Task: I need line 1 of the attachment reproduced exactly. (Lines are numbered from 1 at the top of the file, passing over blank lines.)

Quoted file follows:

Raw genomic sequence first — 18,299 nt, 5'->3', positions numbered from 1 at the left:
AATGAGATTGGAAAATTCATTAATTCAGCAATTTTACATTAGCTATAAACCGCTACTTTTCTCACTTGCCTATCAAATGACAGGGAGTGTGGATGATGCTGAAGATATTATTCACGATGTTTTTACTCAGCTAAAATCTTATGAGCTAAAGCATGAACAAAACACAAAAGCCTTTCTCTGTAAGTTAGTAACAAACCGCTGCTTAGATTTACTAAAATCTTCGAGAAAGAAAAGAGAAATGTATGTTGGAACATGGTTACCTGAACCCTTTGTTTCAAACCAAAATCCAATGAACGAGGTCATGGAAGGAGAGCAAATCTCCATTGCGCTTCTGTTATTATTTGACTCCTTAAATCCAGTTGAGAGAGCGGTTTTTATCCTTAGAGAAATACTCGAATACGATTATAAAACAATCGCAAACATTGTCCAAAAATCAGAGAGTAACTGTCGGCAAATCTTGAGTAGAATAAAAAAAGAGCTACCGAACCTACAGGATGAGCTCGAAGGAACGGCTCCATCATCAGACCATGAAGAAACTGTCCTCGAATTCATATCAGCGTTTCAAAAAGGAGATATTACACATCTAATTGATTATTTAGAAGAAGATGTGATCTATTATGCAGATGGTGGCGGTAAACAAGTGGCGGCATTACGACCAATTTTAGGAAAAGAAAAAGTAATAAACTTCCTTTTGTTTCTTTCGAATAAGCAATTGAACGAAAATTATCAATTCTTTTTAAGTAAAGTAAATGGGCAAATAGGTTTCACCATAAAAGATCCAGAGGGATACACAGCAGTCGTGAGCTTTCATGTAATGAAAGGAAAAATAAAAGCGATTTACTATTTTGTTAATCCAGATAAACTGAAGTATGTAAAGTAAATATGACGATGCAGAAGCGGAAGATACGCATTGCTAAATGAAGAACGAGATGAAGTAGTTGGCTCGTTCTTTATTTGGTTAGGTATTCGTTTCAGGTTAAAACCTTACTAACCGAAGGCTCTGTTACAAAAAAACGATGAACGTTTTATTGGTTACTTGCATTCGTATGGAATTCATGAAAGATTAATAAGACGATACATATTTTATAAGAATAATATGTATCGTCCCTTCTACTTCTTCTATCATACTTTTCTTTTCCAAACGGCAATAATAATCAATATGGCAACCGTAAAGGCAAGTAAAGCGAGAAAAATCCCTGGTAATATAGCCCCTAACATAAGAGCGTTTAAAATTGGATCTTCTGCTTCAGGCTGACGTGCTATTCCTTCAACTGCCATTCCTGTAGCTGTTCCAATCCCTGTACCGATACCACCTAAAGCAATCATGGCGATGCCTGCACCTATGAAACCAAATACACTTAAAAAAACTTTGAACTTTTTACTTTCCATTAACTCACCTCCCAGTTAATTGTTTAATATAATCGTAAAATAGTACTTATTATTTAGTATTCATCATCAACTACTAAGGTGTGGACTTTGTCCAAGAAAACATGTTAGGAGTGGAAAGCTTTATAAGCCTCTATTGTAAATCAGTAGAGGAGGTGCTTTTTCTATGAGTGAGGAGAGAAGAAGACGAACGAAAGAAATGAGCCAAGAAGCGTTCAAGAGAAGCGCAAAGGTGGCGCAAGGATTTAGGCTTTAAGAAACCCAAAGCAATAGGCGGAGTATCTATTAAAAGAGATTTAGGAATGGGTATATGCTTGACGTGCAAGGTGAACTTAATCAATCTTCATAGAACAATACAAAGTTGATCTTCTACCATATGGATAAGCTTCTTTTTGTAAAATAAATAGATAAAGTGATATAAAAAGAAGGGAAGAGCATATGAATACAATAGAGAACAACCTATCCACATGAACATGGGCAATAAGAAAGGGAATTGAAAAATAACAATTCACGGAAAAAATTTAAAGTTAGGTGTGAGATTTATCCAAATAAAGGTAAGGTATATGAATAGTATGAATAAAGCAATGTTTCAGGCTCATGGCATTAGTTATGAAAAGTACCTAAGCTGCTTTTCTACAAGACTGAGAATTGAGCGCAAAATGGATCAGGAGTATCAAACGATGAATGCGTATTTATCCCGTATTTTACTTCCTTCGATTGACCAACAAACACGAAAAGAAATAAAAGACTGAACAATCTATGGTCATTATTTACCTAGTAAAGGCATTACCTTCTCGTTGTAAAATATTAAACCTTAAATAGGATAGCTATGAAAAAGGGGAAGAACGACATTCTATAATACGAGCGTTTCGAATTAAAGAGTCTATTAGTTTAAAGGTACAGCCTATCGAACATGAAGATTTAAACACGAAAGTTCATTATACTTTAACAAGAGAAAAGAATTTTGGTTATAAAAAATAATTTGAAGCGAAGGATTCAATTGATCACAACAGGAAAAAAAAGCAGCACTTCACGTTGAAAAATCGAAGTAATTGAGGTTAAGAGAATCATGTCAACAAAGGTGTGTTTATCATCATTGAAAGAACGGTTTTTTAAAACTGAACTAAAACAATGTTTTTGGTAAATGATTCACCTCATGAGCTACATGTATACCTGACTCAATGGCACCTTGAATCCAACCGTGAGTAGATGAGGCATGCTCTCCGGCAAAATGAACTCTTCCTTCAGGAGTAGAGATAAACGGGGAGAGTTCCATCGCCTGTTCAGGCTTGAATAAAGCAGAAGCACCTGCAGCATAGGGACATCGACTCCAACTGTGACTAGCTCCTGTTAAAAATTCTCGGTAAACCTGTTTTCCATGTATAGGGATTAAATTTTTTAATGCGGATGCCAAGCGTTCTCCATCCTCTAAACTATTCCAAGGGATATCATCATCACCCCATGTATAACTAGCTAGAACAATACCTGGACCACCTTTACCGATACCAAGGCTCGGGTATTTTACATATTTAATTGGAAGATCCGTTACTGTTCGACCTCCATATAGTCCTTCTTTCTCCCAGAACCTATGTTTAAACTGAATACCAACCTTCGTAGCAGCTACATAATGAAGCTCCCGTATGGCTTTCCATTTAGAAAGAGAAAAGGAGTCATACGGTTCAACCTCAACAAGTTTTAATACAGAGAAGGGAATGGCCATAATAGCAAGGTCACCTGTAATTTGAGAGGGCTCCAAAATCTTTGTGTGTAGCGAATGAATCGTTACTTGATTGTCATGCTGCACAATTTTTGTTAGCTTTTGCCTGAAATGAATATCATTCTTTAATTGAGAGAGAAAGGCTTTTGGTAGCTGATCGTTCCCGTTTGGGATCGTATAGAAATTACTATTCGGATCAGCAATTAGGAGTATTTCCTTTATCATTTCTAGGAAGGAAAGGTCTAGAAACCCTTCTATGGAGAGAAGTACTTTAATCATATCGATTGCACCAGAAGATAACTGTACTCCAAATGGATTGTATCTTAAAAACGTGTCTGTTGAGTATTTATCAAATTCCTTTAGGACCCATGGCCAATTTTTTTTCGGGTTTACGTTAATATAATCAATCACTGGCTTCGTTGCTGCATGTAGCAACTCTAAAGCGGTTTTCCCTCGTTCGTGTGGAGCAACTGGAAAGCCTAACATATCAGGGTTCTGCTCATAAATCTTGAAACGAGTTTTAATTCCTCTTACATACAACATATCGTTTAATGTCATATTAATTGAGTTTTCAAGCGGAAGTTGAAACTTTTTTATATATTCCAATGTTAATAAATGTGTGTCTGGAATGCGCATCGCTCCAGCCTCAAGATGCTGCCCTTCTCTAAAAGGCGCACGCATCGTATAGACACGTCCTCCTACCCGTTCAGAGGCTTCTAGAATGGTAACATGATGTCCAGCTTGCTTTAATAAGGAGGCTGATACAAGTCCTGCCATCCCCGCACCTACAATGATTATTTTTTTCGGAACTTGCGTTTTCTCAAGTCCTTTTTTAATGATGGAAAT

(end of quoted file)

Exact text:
Raw genomic sequence first — 18,299 nt, 5'->3', positions numbered from 1 at the left: